and produces updated source node uncertainty metrics.
2.2 Discovery of environmental nodes
As described in the previous section, the first step realized by
the PESCaDO framework is the discovery of environmental
nodes. The huge number of the nodes, their diversity both in
purpose and content, as well as, their widely varying and a priori
unknown quality, set several challenges for the discovery and the
orchestration of these services [21].
The PESCaDO discovery framework combines the main two
methodologies of internet domain specific search: (a) the use of
existing search engines for the submission of domain-specific
automatically generated queries, and (b) focused crawling of
predetermined websites [23]. To support domain-specific search
using a general purpose search engine [12], two types of domain
specific queries are being formulated: the basic and the extended.
Basic queries are produced by combining environmental related
keywords (e.g. weather, temperature) with geographical data (e.g.
city names). Extended queries are generated by enhancing the
basic queries with additional domain-specific keywords, which
are produced using the keyword spice technique [14]. Both types
of queries are then submitted to Yahoo BOSS API search engine.
In parallel, a focused crawler is employed, built upon the
Apache Nutch -crawler and is based on [18]. This implementation
attempts to classify sites by using hyperlink and text information
(i.e. anchor text and text around the link) with the aid of a
supervised classifier. This approach is new in comparison to a
previously presented method for web-based information
identification and retrieval with the aid of a domain vocabulary
and web-crawling tools [2].
The output of both techniques is post-processed in order to
improve the precision of the results by separating relevant from
irrelevant nodes and categorizing and further filtering the relevant
nodes with respect to the types of environmental data they
provide (air quality, pollen, weather, etc.). The determination of
the relevance of the nodes and their categorization is done using a
supervised classification method based on Support Vector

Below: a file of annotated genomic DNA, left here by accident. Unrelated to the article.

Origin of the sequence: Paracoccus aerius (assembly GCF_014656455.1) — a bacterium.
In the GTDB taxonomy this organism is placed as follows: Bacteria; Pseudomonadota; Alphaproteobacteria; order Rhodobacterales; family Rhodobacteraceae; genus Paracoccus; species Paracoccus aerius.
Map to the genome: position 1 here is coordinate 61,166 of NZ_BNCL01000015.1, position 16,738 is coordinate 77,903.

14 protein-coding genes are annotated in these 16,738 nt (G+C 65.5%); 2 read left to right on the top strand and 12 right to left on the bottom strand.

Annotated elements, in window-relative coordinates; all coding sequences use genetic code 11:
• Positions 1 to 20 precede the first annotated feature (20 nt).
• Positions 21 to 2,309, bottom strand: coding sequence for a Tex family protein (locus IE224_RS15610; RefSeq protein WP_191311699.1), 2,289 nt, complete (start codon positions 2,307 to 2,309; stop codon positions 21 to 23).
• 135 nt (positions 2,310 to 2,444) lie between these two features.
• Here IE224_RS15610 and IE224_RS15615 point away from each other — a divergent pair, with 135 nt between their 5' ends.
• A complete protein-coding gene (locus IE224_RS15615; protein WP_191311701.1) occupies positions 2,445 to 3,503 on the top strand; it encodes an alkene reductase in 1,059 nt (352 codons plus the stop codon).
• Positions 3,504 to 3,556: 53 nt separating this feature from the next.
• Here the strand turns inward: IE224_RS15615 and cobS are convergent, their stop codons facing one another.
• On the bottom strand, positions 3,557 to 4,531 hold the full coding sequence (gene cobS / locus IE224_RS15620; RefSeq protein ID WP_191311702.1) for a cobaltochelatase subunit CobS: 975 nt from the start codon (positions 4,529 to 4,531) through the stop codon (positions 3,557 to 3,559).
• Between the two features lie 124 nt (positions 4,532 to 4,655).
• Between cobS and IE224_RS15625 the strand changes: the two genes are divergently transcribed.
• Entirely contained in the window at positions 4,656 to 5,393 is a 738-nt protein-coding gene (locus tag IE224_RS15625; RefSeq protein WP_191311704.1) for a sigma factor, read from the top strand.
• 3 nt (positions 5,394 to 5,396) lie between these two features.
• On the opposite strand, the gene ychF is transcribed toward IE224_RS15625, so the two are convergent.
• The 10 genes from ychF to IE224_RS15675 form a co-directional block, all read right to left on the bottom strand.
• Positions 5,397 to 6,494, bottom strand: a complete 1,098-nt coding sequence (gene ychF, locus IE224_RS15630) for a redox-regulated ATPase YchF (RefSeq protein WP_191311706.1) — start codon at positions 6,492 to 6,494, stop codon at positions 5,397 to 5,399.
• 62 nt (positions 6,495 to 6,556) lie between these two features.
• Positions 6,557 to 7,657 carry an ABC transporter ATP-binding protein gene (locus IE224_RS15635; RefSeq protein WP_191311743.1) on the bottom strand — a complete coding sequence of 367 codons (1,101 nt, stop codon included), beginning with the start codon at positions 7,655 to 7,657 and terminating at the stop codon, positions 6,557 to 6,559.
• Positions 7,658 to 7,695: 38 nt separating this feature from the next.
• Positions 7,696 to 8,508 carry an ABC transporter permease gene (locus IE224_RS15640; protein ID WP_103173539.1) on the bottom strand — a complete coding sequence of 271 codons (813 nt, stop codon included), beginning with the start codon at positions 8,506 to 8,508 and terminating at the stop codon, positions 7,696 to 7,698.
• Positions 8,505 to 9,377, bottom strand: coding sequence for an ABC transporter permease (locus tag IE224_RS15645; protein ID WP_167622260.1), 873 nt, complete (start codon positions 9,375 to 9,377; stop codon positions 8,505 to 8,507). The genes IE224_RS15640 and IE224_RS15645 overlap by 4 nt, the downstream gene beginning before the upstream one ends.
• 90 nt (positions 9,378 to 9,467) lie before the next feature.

Machines (SVM). The SVM classifiers are trained with manually
annotated websites and textual and visual features extracted from
the environmental nodes. The textual features are key phrases and
concepts extracted from the metadata and content of the
webpages using KX [15] and the vector representation is based on
the bag of words model. The visual features (MPEG-7, [17]) are
extracted from the images included in the discovered websites in
order to identify heatmaps that are usually present in air quality
forecast websites.
2.3 Orchestration of environmental nodes
and data extraction
Once the environmental nodes have been detected and indexed,
they are available as data sources or as active data consuming
services (if they require external data and are accessible via a web
service API).
To distil data from text, advanced natural language parsing
techniques are applied, while to transform semi-structured web
content into structured data, regular expressions and HTML trees
are used. Data extraction from images focused on heatmap
analysis using the AirMerge system, described in the following
2.4 AirMerge subsystem
A significant portion of Air Quality (AQ) related information
(in particular, Chemical Weather forecasts) is published on the
Internet only in the form of colour-mapped geo-referenced
images. Such image-based information is impossible to be parsed
via usual text-mining and screen-scraping techniques used in web
mash-up-like services. It was thus important to provide
PESCaDO with a specialized service that allows accessing and
using CW forecast images as another source of data to use during
the Orchestration and Fusion phases. Such a system, called Air
Merge, has already been developed and described in [3], [1].
AirMerge is an open access system, which is currently
dedicated to the whole European continent (the coverage of